Werther's Original: a universally loved confection steeped in nostalgia. But where does it come from, and what's that kindly grandfather really up to?
You know the picture. That plummy chap talking about his old grandad who used to give him Werther’s Original when he was a lad, conjuring a glowing, richly nostalgic portrait of an England gone by. A picture of a time when sweets really were sweets and came in great big jars and you could get a brown-paper-bagful for tuppence. Of hazy summer days, larking about in cornfields, riding the baker’s delivery bike up an endless cobbled street – a Turner sky above, a Vaughan Williams symphony on the gramophone. It’s Spitfires roaring overhead back to Blighty, and Vera Lynn singing ‘There’ll be blue birds over the White Cliffs Of Dover...’ In short, it’s much that citizens of these islands hold dear about this land of ours – a vision that, we would like to think, is undeniably real and valid and important, even if we know it is based an idealised, rose-tinted version of what really was.
But hang on a minute... Although your actual grandad probably does love the creamy, buttery taste of Werthers (who doesn't?) have you ever wondered why he can’t seem to remember having heard of them before 1997? Do you simply embrace your ageist prejudices and blame it on senility? Or is there some other, more subtle trick being played?
Let’s travel back for a moment, to an age beyond that mythical childhood...
Some time in 1903, in the small town of Werther, in Westphalia, Germany, one August Storck set up a small company for the manufacture of hard-boiled sweets. Aided by his chief confectioner Gustav Nebel, he created a range of traditional candies that found immediate success. The jewel in the crown – his finest candy of all – was a delicious toffee-butterscotch concoction. The secret? ‘Good butter, fresh cream, sugar, a pinch of salt and a lot of patience’. So delicious was this candy that he called it ‘Werther's Original’ in homage to his little home town.
The Storck Company went from strength to strength. In the 1930s – according to its own website – it ‘developed the first brand-name bonbon. Until then, sweets had been sold unpackaged, as no-name products, in the manufacturer´s home region only. Storck wrapped its bonbons, printed the Storck name on the wrappers and soon sold them far beyond its home base’. As the German packaging of Werther’s Original has it: ‘We can today, all over the world, savour the delicious and creamy taste of this original recipe as if the candy came directly from the workshop of the confectioner Gustav Nebel’.
And it is indeed enjoyed the world over. In Germany, as elsewhere, they ran the same advertising campaign as here (until it was recently changed to the current 'virtual dad' campaign in the UK), with a similar old grandad, saying exactly the same thing (but in German) to an identical child.
But let’s jump back to your old grandfather for a minute. If he grew up here in Britain, was he at any time enjoying Werther’s Original as a youth? Well, no. Not unless he was a youth after 1997, which, while not a complete biological impossibility, would require either the ability to travel in time, or the perpetration of a number of illegal sexual acts. So, your Olde English grandad never ate Werther’s when he was a youth, a teenager, or even middle aged. In fact, at some point he was quite possibly being called up to shoot at the very people who were. And, while it is entirely possible that his German counterpart was entertaining elegiac thoughts of cornfields and endless summer days as he sucked wistfully on Gustav Nebel’s latest hit confection and contemplated the inevitable war – probably with as much trepidation as anyone else – what he certainly wasn’t doing was listening to Vera Lynn, cheering Mr Churchill or toiling up an impossibly steep hill in a flat cap to the strains of Yorkshire colliery band. In fact, that fabled, amiable, Werther’s munching grandfather was far more likely to have been in the Hitler Youth or the Waffen SS, listening to Wagner, whistling The Horst Wessel Song and trying to avoid being shot up by those hordes of rampaging Spitfires before they buggered off back to Blighty.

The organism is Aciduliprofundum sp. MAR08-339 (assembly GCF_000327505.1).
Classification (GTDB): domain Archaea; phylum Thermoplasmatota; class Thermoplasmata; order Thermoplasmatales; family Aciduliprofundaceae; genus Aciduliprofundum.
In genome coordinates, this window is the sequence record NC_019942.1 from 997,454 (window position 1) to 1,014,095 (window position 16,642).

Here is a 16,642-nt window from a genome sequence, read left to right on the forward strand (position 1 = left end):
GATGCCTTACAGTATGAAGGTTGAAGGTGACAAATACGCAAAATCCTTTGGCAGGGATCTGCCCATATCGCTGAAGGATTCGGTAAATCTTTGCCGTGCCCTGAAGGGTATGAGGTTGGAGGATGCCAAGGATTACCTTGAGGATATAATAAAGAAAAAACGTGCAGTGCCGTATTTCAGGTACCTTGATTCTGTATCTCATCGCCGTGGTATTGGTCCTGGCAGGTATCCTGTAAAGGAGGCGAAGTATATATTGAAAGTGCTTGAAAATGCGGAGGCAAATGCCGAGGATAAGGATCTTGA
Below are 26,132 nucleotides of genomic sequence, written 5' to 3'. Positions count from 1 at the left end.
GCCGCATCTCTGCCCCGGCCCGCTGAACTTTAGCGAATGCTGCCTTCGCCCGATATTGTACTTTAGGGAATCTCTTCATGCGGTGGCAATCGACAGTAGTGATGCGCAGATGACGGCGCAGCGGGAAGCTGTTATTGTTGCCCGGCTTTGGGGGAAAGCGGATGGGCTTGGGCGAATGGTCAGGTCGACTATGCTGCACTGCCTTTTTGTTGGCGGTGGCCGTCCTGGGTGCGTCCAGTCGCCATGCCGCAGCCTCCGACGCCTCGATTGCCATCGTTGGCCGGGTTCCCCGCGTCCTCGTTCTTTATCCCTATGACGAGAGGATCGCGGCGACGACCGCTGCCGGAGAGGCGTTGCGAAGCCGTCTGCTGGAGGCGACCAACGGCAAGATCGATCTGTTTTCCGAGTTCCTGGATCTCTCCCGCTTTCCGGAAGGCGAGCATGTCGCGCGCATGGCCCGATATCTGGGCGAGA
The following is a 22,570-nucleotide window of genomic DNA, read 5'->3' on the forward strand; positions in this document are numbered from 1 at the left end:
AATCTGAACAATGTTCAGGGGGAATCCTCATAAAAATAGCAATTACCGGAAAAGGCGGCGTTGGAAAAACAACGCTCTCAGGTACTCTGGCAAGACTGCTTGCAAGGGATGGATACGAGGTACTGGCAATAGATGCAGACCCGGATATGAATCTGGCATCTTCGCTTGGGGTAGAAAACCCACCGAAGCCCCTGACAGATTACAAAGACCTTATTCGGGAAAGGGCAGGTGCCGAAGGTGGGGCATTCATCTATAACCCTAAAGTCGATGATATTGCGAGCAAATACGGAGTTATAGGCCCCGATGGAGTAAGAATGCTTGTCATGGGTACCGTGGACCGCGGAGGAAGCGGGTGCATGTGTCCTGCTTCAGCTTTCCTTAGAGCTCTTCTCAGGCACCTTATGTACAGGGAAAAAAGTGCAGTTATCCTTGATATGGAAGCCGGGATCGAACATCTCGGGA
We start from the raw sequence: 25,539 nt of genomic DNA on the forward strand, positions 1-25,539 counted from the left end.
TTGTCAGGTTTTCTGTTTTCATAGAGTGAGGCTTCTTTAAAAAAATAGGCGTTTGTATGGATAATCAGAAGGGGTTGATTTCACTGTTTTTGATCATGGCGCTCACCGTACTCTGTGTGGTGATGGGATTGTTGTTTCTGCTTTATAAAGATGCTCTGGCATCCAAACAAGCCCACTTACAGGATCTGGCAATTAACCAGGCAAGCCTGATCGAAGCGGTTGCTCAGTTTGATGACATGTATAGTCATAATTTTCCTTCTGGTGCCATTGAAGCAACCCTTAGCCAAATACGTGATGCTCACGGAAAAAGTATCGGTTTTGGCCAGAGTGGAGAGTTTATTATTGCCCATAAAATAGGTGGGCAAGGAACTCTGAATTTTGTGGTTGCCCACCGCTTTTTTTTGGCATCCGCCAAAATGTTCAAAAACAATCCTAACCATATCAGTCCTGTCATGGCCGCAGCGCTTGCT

None of this is Werther’s doing, of course. Werther’s Original are merely a diminutive but delicious sensual treat, and it is, of course, a wonderful thing that Gustav Nebel’s great creation is available to the world at large. And also that this humble little candy is contributing to – and even, in its own small, sticky way, perhaps helping to heal – the sadly troubled cultural heritage of Germany. So hooray for all that.
But what is really odd is how this simple advert has, without seemingly any need for great efforts of persuasion, effected a kind of substitution of one model of the past for an entirely different one. It’s a kind of Orwellian doublethink – not because it has made a one-time enemy seem like a friend (it never was trying to do that, and anyway, we’re too grown up now to get hung up on that sort of prejudice) but because it is inviting us to believe a completely fictional past – not one that has been subtly changed or improved or nostalgically idealised, but one which actually never existed at all. And, willingly, we accept it.
Don’t blame Werther’s. They’re just being consistent. Frugal with their advertising budget. Staying on brand. Why shouldn't they have the same advertising the world over? It’s us we should be worried about. Because the day might come when your old grandad, without needing to, starts to really believe he chomped on Werther’s as a nipper. And, worse, we all might somehow lose our memory of that moment when history changed. ‘Oh, come on,’ you say. ‘It’s just a packet of bloody sweets. What’s the big deal?’ But what other made-up histories might we be capable of believing, simply because they’re offered, and because they’re a little more attractive than what we’ve got?